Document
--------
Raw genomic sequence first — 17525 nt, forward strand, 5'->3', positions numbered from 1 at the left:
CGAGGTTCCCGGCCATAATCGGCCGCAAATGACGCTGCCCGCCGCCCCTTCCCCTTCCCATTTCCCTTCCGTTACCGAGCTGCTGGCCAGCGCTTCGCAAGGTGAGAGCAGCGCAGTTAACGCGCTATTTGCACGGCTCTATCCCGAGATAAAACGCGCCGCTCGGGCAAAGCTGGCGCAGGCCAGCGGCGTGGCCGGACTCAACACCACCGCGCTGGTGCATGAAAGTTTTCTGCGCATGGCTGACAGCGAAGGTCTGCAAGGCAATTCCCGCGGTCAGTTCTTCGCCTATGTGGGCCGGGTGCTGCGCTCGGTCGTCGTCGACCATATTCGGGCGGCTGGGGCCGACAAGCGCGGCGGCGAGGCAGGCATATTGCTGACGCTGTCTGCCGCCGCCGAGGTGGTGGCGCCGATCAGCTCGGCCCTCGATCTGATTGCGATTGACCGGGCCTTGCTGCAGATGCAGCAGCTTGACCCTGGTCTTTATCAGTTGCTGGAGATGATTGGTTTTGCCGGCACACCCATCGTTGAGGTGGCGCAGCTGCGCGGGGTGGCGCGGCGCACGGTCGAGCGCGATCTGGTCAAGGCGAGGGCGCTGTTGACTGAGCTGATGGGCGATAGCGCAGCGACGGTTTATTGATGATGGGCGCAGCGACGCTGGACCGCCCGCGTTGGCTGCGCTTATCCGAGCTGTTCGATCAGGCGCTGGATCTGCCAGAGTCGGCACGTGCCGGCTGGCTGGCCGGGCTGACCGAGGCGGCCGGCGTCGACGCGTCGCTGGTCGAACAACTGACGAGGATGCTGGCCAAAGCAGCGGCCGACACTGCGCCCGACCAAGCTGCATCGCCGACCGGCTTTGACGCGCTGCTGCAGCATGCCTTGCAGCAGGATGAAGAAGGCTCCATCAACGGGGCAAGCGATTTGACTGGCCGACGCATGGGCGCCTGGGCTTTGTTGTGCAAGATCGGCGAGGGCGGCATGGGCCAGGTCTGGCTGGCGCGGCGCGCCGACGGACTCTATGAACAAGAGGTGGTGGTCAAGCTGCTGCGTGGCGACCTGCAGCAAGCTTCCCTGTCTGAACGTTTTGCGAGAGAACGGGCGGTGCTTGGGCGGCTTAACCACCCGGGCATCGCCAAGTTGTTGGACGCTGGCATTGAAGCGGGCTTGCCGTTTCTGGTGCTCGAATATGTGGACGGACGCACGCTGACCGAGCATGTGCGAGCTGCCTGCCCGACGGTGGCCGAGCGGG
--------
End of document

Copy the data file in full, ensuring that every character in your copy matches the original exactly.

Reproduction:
Raw genomic sequence first — 17525 nt, forward strand, 5'->3', positions numbered from 1 at the left:
CGAGGTTCCCGGCCATAATCGGCCGCAAATGACGCTGCCCGCCGCCCCTTCCCCTTCCCATTTCCCTTCCGTTACCGAGCTGCTGGCCAGCGCTTCGCAAGGTGAGAGCAGCGCAGTTAACGCGCTATTTGCACGGCTCTATCCCGAGATAAAACGCGCCGCTCGGGCAAAGCTGGCGCAGGCCAGCGGCGTGGCCGGACTCAACACCACCGCGCTGGTGCATGAAAGTTTTCTGCGCATGGCTGACAGCGAAGGTCTGCAAGGCAATTCCCGCGGTCAGTTCTTCGCCTATGTGGGCCGGGTGCTGCGCTCGGTCGTCGTCGACCATATTCGGGCGGCTGGGGCCGACAAGCGCGGCGGCGAGGCAGGCATATTGCTGACGCTGTCTGCCGCCGCCGAGGTGGTGGCGCCGATCAGCTCGGCCCTCGATCTGATTGCGATTGACCGGGCCTTGCTGCAGATGCAGCAGCTTGACCCTGGTCTTTATCAGTTGCTGGAGATGATTGGTTTTGCCGGCACACCCATCGTTGAGGTGGCGCAGCTGCGCGGGGTGGCGCGGCGCACGGTCGAGCGCGATCTGGTCAAGGCGAGGGCGCTGTTGACTGAGCTGATGGGCGATAGCGCAGCGACGGTTTATTGATGATGGGCGCAGCGACGCTGGACCGCCCGCGTTGGCTGCGCTTATCCGAGCTGTTCGATCAGGCGCTGGATCTGCCAGAGTCGGCACGTGCCGGCTGGCTGGCCGGGCTGACCGAGGCGGCCGGCGTCGACGCGTCGCTGGTCGAACAACTGACGAGGATGCTGGCCAAAGCAGCGGCCGACACTGCGCCCGACCAAGCTGCATCGCCGACCGGCTTTGACGCGCTGCTGCAGCATGCCTTGCAGCAGGATGAAGAAGGCTCCATCAACGGGGCAAGCGATTTGACTGGCCGACGCATGGGCGCCTGGGCTTTGTTGTGCAAGATCGGCGAGGGCGGCATGGGCCAGGTCTGGCTGGCGCGGCGCGCCGACGGACTCTATGAACAAGAGGTGGTGGTCAAGCTGCTGCGTGGCGACCTGCAGCAAGCTTCCCTGTCTGAACGTTTTGCGAGAGAACGGGCGGTGCTTGGGCGGCTTAACCACCCGGGCATCGCCAAGTTGTTGGACGCTGGCATTGAAGCGGGCTTGCCGTTTCTGGTGCTCGAATATGTGGACGGACGCACGCTGACCGAGCATGTGCGAGCTGCCTGCCCGACGGTGGCCGAGCGGG